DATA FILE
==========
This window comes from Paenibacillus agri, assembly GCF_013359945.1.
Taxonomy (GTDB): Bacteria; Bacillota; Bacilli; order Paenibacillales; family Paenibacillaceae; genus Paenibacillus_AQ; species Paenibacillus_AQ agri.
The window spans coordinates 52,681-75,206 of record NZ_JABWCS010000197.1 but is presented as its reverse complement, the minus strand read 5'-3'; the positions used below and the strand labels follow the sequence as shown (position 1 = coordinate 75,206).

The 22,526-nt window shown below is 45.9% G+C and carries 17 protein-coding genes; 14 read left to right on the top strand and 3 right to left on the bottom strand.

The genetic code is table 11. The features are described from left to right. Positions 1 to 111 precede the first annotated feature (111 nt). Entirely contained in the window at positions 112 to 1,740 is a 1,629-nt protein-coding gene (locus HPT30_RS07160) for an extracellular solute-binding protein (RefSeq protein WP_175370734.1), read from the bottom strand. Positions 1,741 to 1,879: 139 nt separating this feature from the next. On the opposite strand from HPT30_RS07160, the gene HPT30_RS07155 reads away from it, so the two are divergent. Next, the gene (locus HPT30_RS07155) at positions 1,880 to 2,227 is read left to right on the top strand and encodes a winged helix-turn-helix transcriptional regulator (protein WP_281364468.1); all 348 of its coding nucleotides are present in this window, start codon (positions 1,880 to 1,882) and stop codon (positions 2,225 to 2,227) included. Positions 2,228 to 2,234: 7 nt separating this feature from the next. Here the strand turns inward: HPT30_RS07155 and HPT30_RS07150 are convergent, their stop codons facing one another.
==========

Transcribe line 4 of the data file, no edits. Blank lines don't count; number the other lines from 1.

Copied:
The 22,526-nt window shown below is 45.9% G+C and carries 17 protein-coding genes; 14 read left to right on the top strand and 3 right to left on the bottom strand.